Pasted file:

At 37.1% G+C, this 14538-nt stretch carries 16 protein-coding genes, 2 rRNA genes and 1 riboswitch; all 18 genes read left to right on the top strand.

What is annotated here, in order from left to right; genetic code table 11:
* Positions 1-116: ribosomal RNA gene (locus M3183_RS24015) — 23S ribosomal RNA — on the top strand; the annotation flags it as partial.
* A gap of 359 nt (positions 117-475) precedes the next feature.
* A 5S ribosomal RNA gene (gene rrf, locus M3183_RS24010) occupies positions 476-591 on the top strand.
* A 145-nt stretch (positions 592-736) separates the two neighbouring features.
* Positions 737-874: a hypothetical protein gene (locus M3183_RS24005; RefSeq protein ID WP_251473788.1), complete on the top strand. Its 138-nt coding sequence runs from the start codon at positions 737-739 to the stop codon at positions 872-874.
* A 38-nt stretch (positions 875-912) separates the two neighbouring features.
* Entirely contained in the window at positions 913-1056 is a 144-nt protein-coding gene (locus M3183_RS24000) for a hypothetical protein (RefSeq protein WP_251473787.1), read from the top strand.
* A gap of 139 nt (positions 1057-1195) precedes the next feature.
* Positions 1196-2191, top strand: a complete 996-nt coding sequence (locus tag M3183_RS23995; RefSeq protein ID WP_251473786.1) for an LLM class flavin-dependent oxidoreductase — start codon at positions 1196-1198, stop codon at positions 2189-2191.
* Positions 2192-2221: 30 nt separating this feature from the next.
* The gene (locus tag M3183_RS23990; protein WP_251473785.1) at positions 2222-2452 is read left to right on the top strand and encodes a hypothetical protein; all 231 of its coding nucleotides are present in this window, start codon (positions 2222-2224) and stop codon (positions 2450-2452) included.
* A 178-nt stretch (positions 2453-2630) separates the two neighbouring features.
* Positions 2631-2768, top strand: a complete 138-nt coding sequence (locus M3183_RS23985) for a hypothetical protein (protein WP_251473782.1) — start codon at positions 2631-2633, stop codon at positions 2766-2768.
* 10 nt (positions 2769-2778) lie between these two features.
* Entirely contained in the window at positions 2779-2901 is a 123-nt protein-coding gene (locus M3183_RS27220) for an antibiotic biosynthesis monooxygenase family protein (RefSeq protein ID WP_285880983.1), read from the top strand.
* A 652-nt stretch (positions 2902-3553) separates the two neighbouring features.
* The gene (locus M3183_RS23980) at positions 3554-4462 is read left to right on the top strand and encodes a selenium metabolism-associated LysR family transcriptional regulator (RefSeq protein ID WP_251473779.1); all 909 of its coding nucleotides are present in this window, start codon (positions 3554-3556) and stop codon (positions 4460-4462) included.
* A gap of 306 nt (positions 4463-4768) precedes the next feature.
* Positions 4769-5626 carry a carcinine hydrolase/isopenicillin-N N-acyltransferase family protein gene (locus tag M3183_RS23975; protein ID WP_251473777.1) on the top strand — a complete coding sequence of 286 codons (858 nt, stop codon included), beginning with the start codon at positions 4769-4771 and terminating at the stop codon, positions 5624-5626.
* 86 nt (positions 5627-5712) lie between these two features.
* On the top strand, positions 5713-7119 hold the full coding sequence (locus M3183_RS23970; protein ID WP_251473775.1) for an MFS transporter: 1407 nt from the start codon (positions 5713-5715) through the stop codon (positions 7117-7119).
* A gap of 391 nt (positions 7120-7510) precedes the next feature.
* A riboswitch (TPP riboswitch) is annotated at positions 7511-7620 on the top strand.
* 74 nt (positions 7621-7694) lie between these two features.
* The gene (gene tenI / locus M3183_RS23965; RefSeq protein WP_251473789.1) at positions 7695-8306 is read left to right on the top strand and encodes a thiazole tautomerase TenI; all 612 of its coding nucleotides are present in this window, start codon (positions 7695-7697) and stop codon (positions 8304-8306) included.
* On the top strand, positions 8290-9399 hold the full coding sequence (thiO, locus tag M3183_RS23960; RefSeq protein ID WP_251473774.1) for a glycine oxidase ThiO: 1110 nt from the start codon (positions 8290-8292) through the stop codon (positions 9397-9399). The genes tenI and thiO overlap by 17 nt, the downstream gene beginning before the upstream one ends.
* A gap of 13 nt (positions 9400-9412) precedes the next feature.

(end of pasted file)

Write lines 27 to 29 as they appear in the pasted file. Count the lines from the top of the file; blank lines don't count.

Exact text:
* The gene (gene tenI / locus M3183_RS23965; RefSeq protein WP_251473789.1) at positions 7695-8306 is read left to right on the top strand and encodes a thiazole tautomerase TenI; all 612 of its coding nucleotides are present in this window, start codon (positions 7695-7697) and stop codon (positions 8304-8306) included.
* On the top strand, positions 8290-9399 hold the full coding sequence (thiO, locus tag M3183_RS23960; RefSeq protein ID WP_251473774.1) for a glycine oxidase ThiO: 1110 nt from the start codon (positions 8290-8292) through the stop codon (positions 9397-9399). The genes tenI and thiO overlap by 17 nt, the downstream gene beginning before the upstream one ends.
* A gap of 13 nt (positions 9400-9412) precedes the next feature.